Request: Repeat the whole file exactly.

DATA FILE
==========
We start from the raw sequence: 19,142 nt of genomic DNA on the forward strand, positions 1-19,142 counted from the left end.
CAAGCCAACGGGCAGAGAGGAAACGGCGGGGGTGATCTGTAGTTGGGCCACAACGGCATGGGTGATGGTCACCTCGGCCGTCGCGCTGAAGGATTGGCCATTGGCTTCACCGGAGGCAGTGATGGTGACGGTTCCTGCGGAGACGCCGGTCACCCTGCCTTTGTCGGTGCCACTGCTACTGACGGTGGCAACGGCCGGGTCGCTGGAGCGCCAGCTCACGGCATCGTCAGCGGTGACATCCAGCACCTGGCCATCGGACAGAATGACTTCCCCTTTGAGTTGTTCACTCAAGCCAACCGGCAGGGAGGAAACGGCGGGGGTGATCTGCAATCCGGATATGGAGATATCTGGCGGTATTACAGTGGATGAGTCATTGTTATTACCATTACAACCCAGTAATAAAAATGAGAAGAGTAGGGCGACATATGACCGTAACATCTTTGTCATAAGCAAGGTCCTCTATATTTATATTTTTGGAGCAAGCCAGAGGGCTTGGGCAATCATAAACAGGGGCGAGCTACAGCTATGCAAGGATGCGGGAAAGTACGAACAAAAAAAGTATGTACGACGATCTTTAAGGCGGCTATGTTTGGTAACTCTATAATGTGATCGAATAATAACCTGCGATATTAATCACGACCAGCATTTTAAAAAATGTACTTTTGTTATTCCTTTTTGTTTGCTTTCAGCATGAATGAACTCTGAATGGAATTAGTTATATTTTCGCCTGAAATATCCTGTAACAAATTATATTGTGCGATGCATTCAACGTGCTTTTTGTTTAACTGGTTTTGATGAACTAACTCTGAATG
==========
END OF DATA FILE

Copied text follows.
We start from the raw sequence: 19,142 nt of genomic DNA on the forward strand, positions 1-19,142 counted from the left end.
CAAGCCAACGGGCAGAGAGGAAACGGCGGGGGTGATCTGTAGTTGGGCCACAACGGCATGGGTGATGGTCACCTCGGCCGTCGCGCTGAAGGATTGGCCATTGGCTTCACCGGAGGCAGTGATGGTGACGGTTCCTGCGGAGACGCCGGTCACCCTGCCTTTGTCGGTGCCACTGCTACTGACGGTGGCAACGGCCGGGTCGCTGGAGCGCCAGCTCACGGCATCGTCAGCGGTGACATCCAGCACCTGGCCATCGGACAGAATGACTTCCCCTTTGAGTTGTTCACTCAAGCCAACCGGCAGGGAGGAAACGGCGGGGGTGATCTGCAATCCGGATATGGAGATATCTGGCGGTATTACAGTGGATGAGTCATTGTTATTACCATTACAACCCAGTAATAAAAATGAGAAGAGTAGGGCGACATATGACCGTAACATCTTTGTCATAAGCAAGGTCCTCTATATTTATATTTTTGGAGCAAGCCAGAGGGCTTGGGCAATCATAAACAGGGGCGAGCTACAGCTATGCAAGGATGCGGGAAAGTACGAACAAAAAAAGTATGTACGACGATCTTTAAGGCGGCTATGTTTGGTAACTCTATAATGTGATCGAATAATAACCTGCGATATTAATCACGACCAGCATTTTAAAAAATGTACTTTTGTTATTCCTTTTTGTTTGCTTTCAGCATGAATGAACTCTGAATGGAATTAGTTATATTTTCGCCTGAAATATCCTGTAACAAATTATATTGTGCGATGCATTCAACGTGCTTTTTGTTTAACTGGTTTTGATGAACTAACTCTGAATG